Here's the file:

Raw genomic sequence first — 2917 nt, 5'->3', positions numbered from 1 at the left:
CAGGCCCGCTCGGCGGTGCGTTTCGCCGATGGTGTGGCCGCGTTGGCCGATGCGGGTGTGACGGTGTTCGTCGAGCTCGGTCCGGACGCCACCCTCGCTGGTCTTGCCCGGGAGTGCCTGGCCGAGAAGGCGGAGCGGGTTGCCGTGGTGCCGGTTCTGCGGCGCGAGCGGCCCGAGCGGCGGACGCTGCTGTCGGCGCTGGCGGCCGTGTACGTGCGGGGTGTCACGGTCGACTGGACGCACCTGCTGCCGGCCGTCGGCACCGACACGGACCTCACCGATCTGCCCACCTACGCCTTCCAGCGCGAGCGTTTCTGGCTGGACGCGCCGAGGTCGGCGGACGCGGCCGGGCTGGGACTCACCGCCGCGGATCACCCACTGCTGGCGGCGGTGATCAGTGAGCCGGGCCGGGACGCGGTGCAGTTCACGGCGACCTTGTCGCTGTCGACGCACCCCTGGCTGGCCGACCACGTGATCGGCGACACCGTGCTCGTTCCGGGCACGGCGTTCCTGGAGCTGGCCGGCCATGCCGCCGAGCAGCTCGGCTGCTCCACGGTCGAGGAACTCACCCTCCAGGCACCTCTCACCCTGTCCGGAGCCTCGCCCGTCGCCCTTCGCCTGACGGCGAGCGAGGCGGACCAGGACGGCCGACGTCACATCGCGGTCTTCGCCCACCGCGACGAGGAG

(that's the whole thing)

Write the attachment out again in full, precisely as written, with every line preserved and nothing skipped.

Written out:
Raw genomic sequence first — 2917 nt, 5'->3', positions numbered from 1 at the left:
CAGGCCCGCTCGGCGGTGCGTTTCGCCGATGGTGTGGCCGCGTTGGCCGATGCGGGTGTGACGGTGTTCGTCGAGCTCGGTCCGGACGCCACCCTCGCTGGTCTTGCCCGGGAGTGCCTGGCCGAGAAGGCGGAGCGGGTTGCCGTGGTGCCGGTTCTGCGGCGCGAGCGGCCCGAGCGGCGGACGCTGCTGTCGGCGCTGGCGGCCGTGTACGTGCGGGGTGTCACGGTCGACTGGACGCACCTGCTGCCGGCCGTCGGCACCGACACGGACCTCACCGATCTGCCCACCTACGCCTTCCAGCGCGAGCGTTTCTGGCTGGACGCGCCGAGGTCGGCGGACGCGGCCGGGCTGGGACTCACCGCCGCGGATCACCCACTGCTGGCGGCGGTGATCAGTGAGCCGGGCCGGGACGCGGTGCAGTTCACGGCGACCTTGTCGCTGTCGACGCACCCCTGGCTGGCCGACCACGTGATCGGCGACACCGTGCTCGTTCCGGGCACGGCGTTCCTGGAGCTGGCCGGCCATGCCGCCGAGCAGCTCGGCTGCTCCACGGTCGAGGAACTCACCCTCCAGGCACCTCTCACCCTGTCCGGAGCCTCGCCCGTCGCCCTTCGCCTGACGGCGAGCGAGGCGGACCAGGACGGCCGACGTCACATCGCGGTCTTCGCCCACCGCGACGAGGAG